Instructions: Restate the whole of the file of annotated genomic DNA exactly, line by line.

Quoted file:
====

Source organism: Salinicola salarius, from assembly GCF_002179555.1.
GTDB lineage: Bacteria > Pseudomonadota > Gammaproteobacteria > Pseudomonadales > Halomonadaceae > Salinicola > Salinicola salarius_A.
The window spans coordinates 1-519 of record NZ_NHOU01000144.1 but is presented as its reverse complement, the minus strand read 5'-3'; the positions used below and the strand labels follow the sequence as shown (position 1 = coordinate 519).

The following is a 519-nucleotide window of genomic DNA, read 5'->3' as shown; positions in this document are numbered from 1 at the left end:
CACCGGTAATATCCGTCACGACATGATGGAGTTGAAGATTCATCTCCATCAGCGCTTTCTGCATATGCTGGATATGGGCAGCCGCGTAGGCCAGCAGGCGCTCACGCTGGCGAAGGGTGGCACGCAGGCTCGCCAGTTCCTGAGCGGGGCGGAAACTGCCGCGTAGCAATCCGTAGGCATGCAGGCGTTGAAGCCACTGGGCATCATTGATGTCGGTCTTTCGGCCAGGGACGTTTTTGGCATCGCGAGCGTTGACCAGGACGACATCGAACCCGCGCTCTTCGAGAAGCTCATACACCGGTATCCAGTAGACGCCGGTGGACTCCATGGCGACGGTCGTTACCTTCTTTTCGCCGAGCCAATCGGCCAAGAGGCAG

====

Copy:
Source organism: Salinicola salarius, from assembly GCF_002179555.1.
GTDB lineage: Bacteria > Pseudomonadota > Gammaproteobacteria > Pseudomonadales > Halomonadaceae > Salinicola > Salinicola salarius_A.
The window spans coordinates 1-519 of record NZ_NHOU01000144.1 but is presented as its reverse complement, the minus strand read 5'-3'; the positions used below and the strand labels follow the sequence as shown (position 1 = coordinate 519).

The following is a 519-nucleotide window of genomic DNA, read 5'->3' as shown; positions in this document are numbered from 1 at the left end:
CACCGGTAATATCCGTCACGACATGATGGAGTTGAAGATTCATCTCCATCAGCGCTTTCTGCATATGCTGGATATGGGCAGCCGCGTAGGCCAGCAGGCGCTCACGCTGGCGAAGGGTGGCACGCAGGCTCGCCAGTTCCTGAGCGGGGCGGAAACTGCCGCGTAGCAATCCGTAGGCATGCAGGCGTTGAAGCCACTGGGCATCATTGATGTCGGTCTTTCGGCCAGGGACGTTTTTGGCATCGCGAGCGTTGACCAGGACGACATCGAACCCGCGCTCTTCGAGAAGCTCATACACCGGTATCCAGTAGACGCCGGTGGACTCCATGGCGACGGTCGTTACCTTCTTTTCGCCGAGCCAATCGGCCAAGAGGCAG